"For most butterfly species, climate change seems to be a stronger change-agent than habitat loss," lead author Greg Breed tells the Harvard Gazette. "Protecting habitat remains a key management strategy, and that may help some butterfly species. However for many others habitat protection will not mitigate the impacts of warming."

Breed points to the frosted elfin (photo above), a species that receives formal habitat protection from Massachusetts, and has increased 1,000 percent there since 1992. Meanwhile common summer butterflies that have no protection in Massachusetts (atlantis and aphrodite fritillaries) have declined by nearly 90 percent. From the paper:

Conservation agencies should not use our results to infer that all southern species are safe nor that all northern species are doomed to extinction. However, understanding mechanisms of population decline could improve management practices and limit potentially costly efforts that will have little influence on species conservation.


The frosted elfin is one of the most rapidly increasing butterfly species in Massachusetts with an estimated 1,000 percent increase since 1992: Geoff Gallice via Wikimedia Commons

What's extra cool about this research is that the data come from citizen scientists at the Massachusetts Butterfly Club. Over the last 19 years members have logged butterfly species and numbers on some 20,000 expeditions through Massachusetts. Their records fill a crucial gap in the scientific record.

Butterflies are turning out to be the canaries in the coal mine of climate warming:

  • This study in Biology Letters found that Australia's common brown butterfly emerged from their pupae on average 1.6 days earlier each decade between 1941 and 2005, when average air temperature increased by 0.14°C per decade.
  • Butterflies and other species living in the mountains suffer from the "escalator effect"... i.e., when there's no higher "latitude" for them to shift to beyond the summit.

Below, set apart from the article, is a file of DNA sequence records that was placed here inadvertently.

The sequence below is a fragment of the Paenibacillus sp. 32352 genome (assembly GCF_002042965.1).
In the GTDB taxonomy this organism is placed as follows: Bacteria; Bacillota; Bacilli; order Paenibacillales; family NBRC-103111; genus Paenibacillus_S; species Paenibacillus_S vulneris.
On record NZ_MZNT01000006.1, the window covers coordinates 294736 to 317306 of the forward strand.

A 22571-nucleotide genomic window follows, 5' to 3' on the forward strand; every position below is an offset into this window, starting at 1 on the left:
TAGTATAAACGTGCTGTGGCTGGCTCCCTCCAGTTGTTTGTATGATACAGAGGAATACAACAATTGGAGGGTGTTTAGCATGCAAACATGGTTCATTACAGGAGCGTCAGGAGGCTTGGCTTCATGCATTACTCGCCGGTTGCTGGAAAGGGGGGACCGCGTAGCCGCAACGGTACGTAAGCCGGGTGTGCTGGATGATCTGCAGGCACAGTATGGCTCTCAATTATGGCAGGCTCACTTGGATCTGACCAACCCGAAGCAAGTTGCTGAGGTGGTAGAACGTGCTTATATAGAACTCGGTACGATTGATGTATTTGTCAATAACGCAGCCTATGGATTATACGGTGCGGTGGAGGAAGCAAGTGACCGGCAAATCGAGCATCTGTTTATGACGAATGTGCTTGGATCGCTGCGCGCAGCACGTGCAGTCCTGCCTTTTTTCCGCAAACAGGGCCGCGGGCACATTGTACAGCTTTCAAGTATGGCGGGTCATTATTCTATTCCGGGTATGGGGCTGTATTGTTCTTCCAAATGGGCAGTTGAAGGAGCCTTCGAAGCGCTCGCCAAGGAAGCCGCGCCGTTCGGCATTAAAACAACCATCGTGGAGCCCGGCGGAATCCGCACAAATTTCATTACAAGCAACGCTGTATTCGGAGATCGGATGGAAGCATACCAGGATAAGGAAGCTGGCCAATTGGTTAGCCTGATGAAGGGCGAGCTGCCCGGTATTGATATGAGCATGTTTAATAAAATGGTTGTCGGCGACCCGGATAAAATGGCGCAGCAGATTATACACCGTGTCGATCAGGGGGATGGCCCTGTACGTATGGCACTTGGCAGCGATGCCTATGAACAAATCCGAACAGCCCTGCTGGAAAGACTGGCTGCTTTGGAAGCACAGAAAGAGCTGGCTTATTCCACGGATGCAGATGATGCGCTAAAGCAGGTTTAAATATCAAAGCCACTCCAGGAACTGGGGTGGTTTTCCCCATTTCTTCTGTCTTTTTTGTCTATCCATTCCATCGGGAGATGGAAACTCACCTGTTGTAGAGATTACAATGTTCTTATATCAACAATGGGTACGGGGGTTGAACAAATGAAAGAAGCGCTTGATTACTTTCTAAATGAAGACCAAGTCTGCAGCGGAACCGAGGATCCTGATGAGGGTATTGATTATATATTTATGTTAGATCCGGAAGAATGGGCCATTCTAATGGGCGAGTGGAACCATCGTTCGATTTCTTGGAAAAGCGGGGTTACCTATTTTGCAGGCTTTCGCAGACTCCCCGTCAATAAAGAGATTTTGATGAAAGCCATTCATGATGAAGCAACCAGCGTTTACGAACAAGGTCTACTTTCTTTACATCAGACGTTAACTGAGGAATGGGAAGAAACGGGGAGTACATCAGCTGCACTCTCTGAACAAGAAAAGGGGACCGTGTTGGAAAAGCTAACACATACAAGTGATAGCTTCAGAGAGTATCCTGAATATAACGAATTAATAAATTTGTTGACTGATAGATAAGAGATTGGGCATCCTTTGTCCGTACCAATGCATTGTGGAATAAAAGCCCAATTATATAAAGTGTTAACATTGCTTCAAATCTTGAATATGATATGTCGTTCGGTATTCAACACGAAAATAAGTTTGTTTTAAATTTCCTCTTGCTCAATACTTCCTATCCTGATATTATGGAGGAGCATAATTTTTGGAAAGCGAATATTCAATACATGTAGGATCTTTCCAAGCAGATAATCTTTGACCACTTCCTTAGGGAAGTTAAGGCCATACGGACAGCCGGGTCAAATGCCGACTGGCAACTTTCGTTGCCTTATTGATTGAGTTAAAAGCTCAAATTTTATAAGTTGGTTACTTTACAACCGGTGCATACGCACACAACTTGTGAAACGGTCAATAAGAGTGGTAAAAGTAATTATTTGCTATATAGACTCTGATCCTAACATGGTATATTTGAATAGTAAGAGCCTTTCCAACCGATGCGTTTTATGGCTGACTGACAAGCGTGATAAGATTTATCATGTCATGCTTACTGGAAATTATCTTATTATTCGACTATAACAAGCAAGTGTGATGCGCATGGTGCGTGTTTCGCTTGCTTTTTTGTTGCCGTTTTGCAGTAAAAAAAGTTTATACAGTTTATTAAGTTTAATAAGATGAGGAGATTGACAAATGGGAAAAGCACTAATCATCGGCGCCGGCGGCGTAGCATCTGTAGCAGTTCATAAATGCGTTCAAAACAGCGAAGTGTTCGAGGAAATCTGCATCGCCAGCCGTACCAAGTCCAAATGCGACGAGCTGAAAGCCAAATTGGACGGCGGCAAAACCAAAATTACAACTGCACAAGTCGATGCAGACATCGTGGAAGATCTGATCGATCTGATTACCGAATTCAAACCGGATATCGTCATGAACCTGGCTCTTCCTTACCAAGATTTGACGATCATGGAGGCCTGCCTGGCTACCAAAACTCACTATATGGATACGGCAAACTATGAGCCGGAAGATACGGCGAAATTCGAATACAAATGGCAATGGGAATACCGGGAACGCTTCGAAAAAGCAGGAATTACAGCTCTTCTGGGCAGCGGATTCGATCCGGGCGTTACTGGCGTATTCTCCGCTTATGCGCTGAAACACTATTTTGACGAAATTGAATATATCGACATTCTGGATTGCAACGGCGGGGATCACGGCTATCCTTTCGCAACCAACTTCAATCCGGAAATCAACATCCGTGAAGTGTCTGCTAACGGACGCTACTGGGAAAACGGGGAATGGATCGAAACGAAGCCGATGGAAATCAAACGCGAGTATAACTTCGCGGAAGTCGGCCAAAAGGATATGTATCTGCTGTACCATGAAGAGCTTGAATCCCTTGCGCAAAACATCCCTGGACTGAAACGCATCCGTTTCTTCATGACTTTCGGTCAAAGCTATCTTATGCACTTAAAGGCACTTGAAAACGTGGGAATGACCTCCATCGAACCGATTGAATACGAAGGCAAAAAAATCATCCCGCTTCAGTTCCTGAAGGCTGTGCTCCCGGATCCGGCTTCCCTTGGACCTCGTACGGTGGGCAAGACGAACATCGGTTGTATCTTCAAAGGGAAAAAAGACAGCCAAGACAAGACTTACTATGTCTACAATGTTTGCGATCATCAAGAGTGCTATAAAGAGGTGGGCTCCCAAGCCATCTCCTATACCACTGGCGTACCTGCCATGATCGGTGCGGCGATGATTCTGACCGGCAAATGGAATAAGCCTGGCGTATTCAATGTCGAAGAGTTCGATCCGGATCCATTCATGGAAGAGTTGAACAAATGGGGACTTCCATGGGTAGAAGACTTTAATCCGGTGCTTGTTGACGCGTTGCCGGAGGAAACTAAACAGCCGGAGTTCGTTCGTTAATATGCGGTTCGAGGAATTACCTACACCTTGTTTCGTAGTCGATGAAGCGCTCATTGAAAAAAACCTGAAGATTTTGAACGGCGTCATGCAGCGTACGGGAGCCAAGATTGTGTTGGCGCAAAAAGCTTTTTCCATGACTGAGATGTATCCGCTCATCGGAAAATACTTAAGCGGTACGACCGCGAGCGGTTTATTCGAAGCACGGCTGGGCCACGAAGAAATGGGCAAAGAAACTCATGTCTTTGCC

• MoJo's Kiera Butler wrote here about the Karner blue butterfly and the problem of what to do when conditions force them northward but they can't make it past urban roadblocks.
  • I reported here about populations of Apollo butterflies in the Rocky Mountains so fragmented by the escalator effect that they could be wiped out by one particularly bad weather event.
  • Check out this Google Scholar search page for just how many papers are being published on butterflies feeling the heat.

The Nature Climate Change paper:

  • Greg A. Breed, Sharon Stichter & Elizabeth E. Crone. Climate-driven changes in northeastern US butterfly communities. Nature Climate Change (2013). DOI:10.1038/nclimate1663

With Warming, Soil Releases More CO2... Though Less Over Time as Microbes Adapt

| Sun Jan. 20, 2013 1:06 PM EST
Study plots at the Harvard Forest Long-Term Ecological Research site in Massachusetts where researchers have been warming two areas with underground cables to simulate a warmer climate. The photo shows a January thaw on a 50°F day. The heated plots melted before the unheated ones: Alix Contosa, postdoctoral researcher at University of New Hampshire

Warmer temperatures from a warming climate force the release of carbon dioxide from soils into the atmosphere, driving even more climate warming. That's the bad news. The good news is that the effect diminishes over time—over 18 years, and counting. This according to a new paper just published in Nature Climate Change.